The machine shown in FIG. 1 is of the type which is popular for performing drilling machine operations automatically by the application of numerical control techniques with a minimum of operator attention. The machine includes a vertical column 10 along the side of which ways 12 are formed to guide a spindle carrier 14 toward and away from a worktable 16 on which a Workpiece 18 is supported during a drilling operation. The spindle carrier 14 has a turret 20 attached thereto and the turret 20 is angularly indexable to place one of a plurality of spindles 22 in an operative position over the workpiece 18. As shown, a drill 24 is received in the spindle 22 which is operatively positioned over the workpiece 18. The operative spindle is rotatable in the turret 20 in a well known manner and a screw mechanism 26 is operated to move the spindle carrier 14 downward toward and upward away from a selected point on the workpiece 18 at which it is desired to drill a hole 36. Selection of the hole location on the workpiece 18 is achieved in the described machine by combined transverse movement of the worktable 16 on a saddle 28 which in turn is movable toward and away from the column 10 on a base member 30. A bracket member 32 is fixed to and extends from the column 10 outward toward the drill 24 when it is directly positioned above the workpiece 18. The bracket 32 supports an air nozzle 34 through which a constant stream of air under pressure is directed against the drill 24 and across the top of the workpiece 18 where it is desired to have the hole 36. The air blast from the nozzle 34 acts as both a coolant medium and as a chip remover. Machines of the type described are widely used throughout the metal working industry and the details of the automatic control and feed mechanisms for the various movable members are not described in further detail herein as machines of this type are well known in the art, therefore rendering further detail in this application unnecessary. While a vertical, turret type drilling machine has been described as the setting for the inventive process herein to be described, it is also applicable as well in single or multiple spindle machines which may be either vertically or horizontally arranged.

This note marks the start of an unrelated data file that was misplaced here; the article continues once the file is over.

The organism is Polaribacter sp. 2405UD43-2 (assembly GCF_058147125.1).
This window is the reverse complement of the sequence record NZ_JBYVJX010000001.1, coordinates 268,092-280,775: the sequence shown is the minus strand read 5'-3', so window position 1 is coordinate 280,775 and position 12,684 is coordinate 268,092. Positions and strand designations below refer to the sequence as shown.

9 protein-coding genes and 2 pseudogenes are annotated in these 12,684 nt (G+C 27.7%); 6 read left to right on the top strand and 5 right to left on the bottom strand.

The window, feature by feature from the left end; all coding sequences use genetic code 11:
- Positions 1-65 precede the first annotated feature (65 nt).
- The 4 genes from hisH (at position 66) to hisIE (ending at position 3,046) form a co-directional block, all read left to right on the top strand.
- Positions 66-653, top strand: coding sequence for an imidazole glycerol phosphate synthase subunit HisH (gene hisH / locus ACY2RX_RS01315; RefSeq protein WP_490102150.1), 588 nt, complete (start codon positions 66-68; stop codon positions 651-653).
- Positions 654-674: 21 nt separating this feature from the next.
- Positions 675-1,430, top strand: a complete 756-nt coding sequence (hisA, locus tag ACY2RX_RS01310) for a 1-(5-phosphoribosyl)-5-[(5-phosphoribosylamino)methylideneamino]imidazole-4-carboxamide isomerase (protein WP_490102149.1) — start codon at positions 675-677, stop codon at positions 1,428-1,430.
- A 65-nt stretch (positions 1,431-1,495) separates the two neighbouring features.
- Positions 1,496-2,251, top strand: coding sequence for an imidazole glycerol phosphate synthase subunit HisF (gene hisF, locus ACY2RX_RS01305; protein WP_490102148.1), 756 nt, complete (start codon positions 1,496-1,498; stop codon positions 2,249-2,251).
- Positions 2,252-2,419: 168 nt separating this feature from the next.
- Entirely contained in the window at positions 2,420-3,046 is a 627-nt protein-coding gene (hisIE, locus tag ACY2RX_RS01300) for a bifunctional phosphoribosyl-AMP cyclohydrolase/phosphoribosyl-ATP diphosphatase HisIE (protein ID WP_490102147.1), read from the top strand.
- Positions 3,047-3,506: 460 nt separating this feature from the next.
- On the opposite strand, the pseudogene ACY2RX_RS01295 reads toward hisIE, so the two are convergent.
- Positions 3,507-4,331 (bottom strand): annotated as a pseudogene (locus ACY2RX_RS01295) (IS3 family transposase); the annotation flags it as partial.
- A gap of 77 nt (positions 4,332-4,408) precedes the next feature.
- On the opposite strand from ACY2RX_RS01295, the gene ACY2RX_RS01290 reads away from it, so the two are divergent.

In operating the described machine in accordance with the principles of this invention, the drill bit 24 is magnetizable and in the preferred embodiment it is permanently magnetized. The drill 24 is chucked in the spindle 22 in any conventional manner and the spindle 22 is rotated at a rate selected to provide a proper cutting action in the material of the workpiece 18 which in the described operation can be assumed to be of cast iron for which a liquid cutting fluid and coolant is not required. In the first step of the programmed process, the rotating drill 24 is fed downward into the workpiece until it has cut a hole therein of required depth as shown in FIG. 2. The drill 24 is stopped from rotating while it is still in the workpiece 18 at or near the bottom of the hole 36 formed therein. When the drill 24 has stopped rotating, the machine spindle carrier feed is reversed to withdraw the drill 24 from the hole 36 to the relative position shown in FIG. 3. In this position it is out of the hole 36 and at a location such that the blast of air from the nozzle 34 is directed against the lower portion of the drill 24 and across the opening of the hole 36. The rotation of the drill 24 is then momentarily resumed and the combined action of the air blast from the nozzle 34 and the centrifugal effect of the rotating drill 24 cause the chips 38 which have clung to the magnetized drill 24 to be cleaned therefrom. Since the air blast is directed across the top of the hole 36 and the centrifugal eifect tends to 3 throw the chips outward, they are blown away without their falling back into the hole 36 in any substantial volume.